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Cerebral Oxygen Challenge of Passive Leg Raising Test in Sepsis

The safety and scientific validity of this study is the responsibility of the study sponsor and investigators. Listing a study does not mean it has been evaluated by the U.S. Federal Government. Read our disclaimer for details.
 
ClinicalTrials.gov Identifier: NCT03523169
Recruitment Status : Completed
First Posted : May 14, 2018
Last Update Posted : May 14, 2018
Sponsor:
Information provided by (Responsible Party):
Peking Union Medical College Hospital

Brief Summary:
Sepsis related cerebral dysfunction was underestimated in critical illness setting, and inflammatory response of brain could not be monitored directly and cerebral oximetry offered information of cerebral dysfunction. We had hypothesized cerebral oxygenation responsiveness during passive leg raising could in some way had association in predicting with the outcomes of septic shock.

Condition or disease
Critical Illness Sepsis Cerebral Injury

Detailed Description:

Research question: Does increased regional cerebral oxygen saturation variation in passive leg raising(PLR) associated with better neurological outcomes of sepsis and septic shock patients?

Specific aims:

  1. To stablish an algorithm to assess focal neurological dysfunction through regional cerebral oxygen saturation(rScO2) of sepsis and septic shock patients
  2. To assess the safety and gain some experiences evaluate cerebral oxygen in passive leg raising and fluid expansion.
  3. To test the correlation of rScO2 variation with neurological complication and prognosis of septic shock patients.

Significance:

  1. Sepsis and septic shock were associated with increased risk of mortality, elevated morbidity rates, and neuro-developmental disability.
  2. The definition of SEPSIS 3.0, signify qSOFA scores as a bedside prompt that may identify patients with suspected infection who are at greater risk for a poor outcome, It uses three criteria, including altered mentation (Glasgow coma scale<15).
  3. Previously, sepsis related cerebral dysfunction was underestimated in critical illness setting, and inflammatory response of brain, such as oxygen deficit of brain tissue could not be monitored directly, thus cerebral oximetry monitoring could be used for the evaluation of cerebral tissue oxygenation in real time, providing indirect information of the brain function during sepsis and septic shock.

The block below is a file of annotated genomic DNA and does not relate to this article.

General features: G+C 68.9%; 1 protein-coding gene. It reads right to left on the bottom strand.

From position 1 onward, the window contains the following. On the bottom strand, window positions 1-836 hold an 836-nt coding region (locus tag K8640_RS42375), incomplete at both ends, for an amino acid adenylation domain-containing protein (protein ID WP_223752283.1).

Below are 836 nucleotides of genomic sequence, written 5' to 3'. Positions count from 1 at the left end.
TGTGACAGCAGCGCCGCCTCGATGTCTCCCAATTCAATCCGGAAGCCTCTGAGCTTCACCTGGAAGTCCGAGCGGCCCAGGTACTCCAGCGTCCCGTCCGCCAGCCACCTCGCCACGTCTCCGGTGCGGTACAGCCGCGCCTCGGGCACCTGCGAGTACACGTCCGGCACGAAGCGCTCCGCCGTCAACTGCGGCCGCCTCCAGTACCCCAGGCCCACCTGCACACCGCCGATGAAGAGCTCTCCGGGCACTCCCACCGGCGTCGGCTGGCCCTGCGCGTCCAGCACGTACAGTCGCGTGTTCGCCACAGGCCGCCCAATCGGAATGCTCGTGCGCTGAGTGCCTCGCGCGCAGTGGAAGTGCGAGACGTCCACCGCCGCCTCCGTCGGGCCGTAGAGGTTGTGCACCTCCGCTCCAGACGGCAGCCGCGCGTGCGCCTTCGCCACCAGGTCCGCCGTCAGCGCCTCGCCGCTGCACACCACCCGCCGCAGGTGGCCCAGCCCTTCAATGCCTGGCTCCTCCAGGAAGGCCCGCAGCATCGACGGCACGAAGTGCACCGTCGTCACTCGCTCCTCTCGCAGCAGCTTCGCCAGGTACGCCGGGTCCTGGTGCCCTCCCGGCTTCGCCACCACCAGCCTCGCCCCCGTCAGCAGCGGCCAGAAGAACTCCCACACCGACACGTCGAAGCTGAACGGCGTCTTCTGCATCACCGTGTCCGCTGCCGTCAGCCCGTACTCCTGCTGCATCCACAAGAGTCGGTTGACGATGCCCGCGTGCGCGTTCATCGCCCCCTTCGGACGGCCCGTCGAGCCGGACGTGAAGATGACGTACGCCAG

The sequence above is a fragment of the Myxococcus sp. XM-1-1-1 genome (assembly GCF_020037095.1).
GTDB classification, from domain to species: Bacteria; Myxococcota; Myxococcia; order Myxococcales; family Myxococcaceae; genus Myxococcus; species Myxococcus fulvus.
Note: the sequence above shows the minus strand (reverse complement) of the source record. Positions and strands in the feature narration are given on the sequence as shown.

4. Length of reduced cerebral oxygen saturation was confirmed associated with worse outcome after major surgery perioperatively. We hypothesized that cerebral oxygen metabolism was degenerated during sepsis and septic shock, and lower cerebral oxygenation would have somewhat correlations with worse outcome of sepsis and septic shock patients.

Study Design: This will be a observational cohort trial. The schematic diagram of the study is as Figure 1. Subjects will be enrolled, and then be followed up. The outcome variables will be recorded. Inclusion criteria were age above 18 either under 80 years, and diagnosed with sepsis, using Sepsis 3.0 criteria.

Whereas exclusion criteria were patients who were under 18 or above 80 years, pregnant, brain dead, severe head trauma, patients who had a difference more than 10% between the 2 probes of cerebral oxygen saturation monitor due to possible unilateral focal pathology, and whose cousins made decision to withdraw from resuscitation.

The baseline parameters of sepsis and septic shock patients are collected: demographic data (age, sex, comorbidities, resources and diagnosis), Acute Physiology and Chronic Health Evaluation (APACHE) II score (on admission and after 24 hours), hemo-dynamic parameters (mean arterial pressure [MAP], heart rate, cardiac index [CI], stroke volume variation, and global end-diastolic index using PICCO Monitor from Pulsion, Germany), serial lactic acid measurements at presentation and after 48 hours, blood gases (arterial and central venous [at presentation and every 8 hours]), and rScO2 (at presentation and every 8 hours). Delirium were diagnosed using CAM-ICU criteria for delirium in ICU.